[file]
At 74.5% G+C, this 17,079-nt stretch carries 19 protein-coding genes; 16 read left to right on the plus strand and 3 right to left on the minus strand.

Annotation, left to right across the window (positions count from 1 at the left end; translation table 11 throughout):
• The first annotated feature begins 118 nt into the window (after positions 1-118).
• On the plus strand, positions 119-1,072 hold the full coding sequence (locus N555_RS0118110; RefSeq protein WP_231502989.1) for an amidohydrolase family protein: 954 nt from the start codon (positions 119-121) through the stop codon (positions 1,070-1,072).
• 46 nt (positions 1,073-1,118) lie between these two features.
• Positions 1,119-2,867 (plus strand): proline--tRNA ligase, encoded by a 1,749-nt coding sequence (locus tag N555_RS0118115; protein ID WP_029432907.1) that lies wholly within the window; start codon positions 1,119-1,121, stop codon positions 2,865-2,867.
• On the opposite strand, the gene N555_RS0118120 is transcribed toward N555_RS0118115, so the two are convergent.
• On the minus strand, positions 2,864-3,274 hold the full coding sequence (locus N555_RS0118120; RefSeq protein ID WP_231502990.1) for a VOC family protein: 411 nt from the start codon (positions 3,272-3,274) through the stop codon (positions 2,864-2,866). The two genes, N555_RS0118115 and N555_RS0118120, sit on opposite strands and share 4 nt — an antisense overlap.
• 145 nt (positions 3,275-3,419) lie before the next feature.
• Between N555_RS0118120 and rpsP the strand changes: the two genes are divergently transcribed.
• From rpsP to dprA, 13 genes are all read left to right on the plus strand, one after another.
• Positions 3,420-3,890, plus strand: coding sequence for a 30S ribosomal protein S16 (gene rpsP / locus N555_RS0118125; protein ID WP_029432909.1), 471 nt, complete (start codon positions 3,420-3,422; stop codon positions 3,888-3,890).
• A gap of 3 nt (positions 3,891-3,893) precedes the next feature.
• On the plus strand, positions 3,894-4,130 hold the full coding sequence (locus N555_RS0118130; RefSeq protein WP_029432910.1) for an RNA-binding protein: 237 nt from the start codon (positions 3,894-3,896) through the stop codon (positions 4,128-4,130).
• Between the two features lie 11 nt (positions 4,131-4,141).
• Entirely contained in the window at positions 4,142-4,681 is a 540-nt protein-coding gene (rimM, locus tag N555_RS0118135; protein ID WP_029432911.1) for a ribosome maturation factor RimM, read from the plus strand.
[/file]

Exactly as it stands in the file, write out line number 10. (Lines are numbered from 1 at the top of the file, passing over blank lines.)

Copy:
• Between N555_RS0118120 and rpsP the strand changes: the two genes are divergently transcribed.